There comes a point on any trip when the arc away from home ends, and the arc of returning begins. This doesn’t necessarily have to be at the halfway point, either in time or distance. It’s more of a state of being. Ideas of home begin to creep in. Thoughts of what must be accomplished to set things in order once you get back. The knowledge that there is another season to come, and that part of you is already preparing for it.
That point came for me as I sprinted through the Honolulu airport, trying to make my flight back to Oakland. Honolulu is a very badly designed airport, and the lines for both baggage claim and security were clear out the door. In addition, wings are madly spread out, and I ended up having to run to the farthest end of the farthest terminal to make my flight. Maybe that’s why it didn’t hit me until the moment I sat down on the plane that I was, however slowly, on my way home.
This trip has been perfectly divided for me in that way. The return from Hawaii came at almost the exact midway point of the trip. It was also the most western point of the trip. From Colorado to California to Hawaii, the first leg of the trip has had me moving, almost exclusively, westward. From the moment that plane took off over Oahu, I began an arc of movement that will be, almost exclusively, easterly. Until I get home.
Home is a strange concept on a journey like this. It’s become a mobile thing on the road. I’ve been at home on a houseboat, in a tent, on the side of a volcano, at the edge of the continent. I’ve been at home on the road. It seems easier, somehow, without the concerns and utility bills and other stresses of a day-to-day existence in a single location. Relationships seem to stay more cordial. Existence feels more immediate. This is, of course, more a product of my own design than any real problem with a more settled way of living.
As Blaise Pascal said: “All of humanity’s problems stem from man’s inability to sit quietly in a room alone.”
I’m on the return leg of my journey now, with California, the Southwest, and Chicago ahead of me. I will be sending updates as I start to spin toward home, but it feels different now. I have one eye on the endpoint. I am already anticipating my landing. And always, in the back of my mind, is the thought that if I could just keep going, keep jumping, I would never stop worrying about how I would land.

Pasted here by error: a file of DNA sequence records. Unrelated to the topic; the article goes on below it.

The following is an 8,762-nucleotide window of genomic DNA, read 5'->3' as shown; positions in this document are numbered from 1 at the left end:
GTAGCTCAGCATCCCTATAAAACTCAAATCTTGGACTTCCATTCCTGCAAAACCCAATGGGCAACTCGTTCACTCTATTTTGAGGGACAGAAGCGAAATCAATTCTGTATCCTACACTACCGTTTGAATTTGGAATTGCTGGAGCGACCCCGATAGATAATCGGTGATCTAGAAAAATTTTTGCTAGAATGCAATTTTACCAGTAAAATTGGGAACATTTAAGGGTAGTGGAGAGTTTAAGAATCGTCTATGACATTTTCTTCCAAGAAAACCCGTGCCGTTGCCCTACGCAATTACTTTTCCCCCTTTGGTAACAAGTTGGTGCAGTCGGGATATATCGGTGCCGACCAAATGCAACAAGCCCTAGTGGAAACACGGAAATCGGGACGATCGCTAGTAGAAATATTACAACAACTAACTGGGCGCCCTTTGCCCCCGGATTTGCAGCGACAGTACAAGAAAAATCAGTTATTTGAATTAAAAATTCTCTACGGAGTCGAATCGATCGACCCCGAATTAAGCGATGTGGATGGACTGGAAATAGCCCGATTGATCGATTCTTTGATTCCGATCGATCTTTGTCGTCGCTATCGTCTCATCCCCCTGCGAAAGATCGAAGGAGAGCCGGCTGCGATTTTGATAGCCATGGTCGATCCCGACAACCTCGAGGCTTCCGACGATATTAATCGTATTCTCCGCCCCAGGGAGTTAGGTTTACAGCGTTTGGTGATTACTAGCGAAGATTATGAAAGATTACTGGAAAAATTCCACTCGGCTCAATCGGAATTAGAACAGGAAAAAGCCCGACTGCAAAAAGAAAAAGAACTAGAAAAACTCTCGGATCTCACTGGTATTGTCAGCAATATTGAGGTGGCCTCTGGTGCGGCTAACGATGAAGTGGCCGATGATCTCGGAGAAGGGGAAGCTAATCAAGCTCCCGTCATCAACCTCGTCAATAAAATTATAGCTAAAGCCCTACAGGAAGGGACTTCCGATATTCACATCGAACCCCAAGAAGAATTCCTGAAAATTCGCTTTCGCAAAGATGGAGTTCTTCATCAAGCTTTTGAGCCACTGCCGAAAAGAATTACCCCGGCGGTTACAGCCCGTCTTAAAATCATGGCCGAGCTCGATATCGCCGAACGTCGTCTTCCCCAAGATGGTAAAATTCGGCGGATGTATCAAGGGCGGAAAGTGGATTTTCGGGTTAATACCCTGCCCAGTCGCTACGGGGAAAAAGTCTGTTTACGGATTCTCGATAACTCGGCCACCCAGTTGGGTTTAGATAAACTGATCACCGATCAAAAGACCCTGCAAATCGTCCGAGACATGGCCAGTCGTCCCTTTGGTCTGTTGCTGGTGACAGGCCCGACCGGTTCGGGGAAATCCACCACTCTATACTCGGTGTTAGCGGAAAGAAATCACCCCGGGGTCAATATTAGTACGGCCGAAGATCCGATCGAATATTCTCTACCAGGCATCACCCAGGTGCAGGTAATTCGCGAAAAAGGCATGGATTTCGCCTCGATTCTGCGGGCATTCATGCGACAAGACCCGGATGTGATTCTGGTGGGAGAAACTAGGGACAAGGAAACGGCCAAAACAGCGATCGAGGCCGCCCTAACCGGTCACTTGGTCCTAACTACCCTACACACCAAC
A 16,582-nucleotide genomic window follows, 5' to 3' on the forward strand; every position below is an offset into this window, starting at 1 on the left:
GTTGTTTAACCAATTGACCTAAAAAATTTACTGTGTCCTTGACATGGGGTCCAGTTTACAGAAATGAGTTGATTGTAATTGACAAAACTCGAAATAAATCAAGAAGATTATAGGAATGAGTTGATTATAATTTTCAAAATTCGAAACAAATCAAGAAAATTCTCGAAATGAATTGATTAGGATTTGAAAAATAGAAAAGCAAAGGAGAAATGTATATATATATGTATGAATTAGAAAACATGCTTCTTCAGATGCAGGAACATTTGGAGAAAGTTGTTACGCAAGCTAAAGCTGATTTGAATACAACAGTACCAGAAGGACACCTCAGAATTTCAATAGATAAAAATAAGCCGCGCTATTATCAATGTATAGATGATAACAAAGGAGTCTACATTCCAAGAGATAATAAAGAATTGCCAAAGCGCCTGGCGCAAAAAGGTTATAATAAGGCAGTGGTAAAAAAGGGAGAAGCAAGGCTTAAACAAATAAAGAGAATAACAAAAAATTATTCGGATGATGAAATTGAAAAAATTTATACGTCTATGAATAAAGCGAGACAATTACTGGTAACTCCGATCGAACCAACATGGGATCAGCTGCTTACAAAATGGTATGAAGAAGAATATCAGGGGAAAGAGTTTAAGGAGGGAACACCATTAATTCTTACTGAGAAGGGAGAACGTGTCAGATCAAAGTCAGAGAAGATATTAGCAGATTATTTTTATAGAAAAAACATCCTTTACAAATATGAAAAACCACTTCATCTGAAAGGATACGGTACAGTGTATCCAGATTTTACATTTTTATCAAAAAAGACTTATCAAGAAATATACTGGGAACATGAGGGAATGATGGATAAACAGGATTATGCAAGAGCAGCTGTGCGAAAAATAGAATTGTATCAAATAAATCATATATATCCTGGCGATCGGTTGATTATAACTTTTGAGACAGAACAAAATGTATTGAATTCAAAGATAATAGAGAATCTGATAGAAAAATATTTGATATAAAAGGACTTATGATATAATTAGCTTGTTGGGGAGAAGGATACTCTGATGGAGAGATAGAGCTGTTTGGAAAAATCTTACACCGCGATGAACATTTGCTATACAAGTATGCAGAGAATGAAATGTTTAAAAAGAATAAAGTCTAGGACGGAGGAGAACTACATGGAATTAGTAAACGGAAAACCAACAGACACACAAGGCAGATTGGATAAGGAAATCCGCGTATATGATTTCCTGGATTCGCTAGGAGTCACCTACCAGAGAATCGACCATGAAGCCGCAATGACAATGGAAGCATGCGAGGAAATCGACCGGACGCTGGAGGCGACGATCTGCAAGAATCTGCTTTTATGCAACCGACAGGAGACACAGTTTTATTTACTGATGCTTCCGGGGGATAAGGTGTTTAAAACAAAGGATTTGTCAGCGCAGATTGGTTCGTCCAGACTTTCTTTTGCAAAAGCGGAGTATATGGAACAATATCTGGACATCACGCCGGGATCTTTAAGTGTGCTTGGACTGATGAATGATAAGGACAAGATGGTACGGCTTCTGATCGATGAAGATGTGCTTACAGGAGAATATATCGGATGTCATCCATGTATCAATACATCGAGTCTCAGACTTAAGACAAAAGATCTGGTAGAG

A few hours before my flight back to the mainland, I walked into a Shinto temple in Honolulu and observed a ceremony entirely in Japanese. It appeared to be the equivalent of a Baptism. I have no idea what was happening, but I sat quietly and watched and let myself get carried away by every movement of the priest. The shaking of what looked like a brush made of paper over the infant and the two women who brought him. The sipping of some sort of ceremonial tea. The chanting, punctuated at intervals by a loud handclap. I had no trouble sitting still, shutting my mouth, forgetting every concern. And still, four hours later, I was running at a dead sprint so as not to miss a plane that, symbolically, was the first step of the end of my journey.
Maybe that’s why these missives have become so important to me. They force me to sit still, consider what I have seen, and quietly focus. They stop my mind from galloping past my experience. They are my way of inviting everyone to cross to my side of the river and share the view. Most importantly, they are my own way of recording my present as it slips away, and forcing me to remind myself to look away from the landing strip and focus on the view still ahead of me.
You need to remember this, I remind myself. You need to remember so you can share it.
These are the things I’m accumulating. More than possessions. A record of pictures. Of images. Something I’ll carry with me all the way home.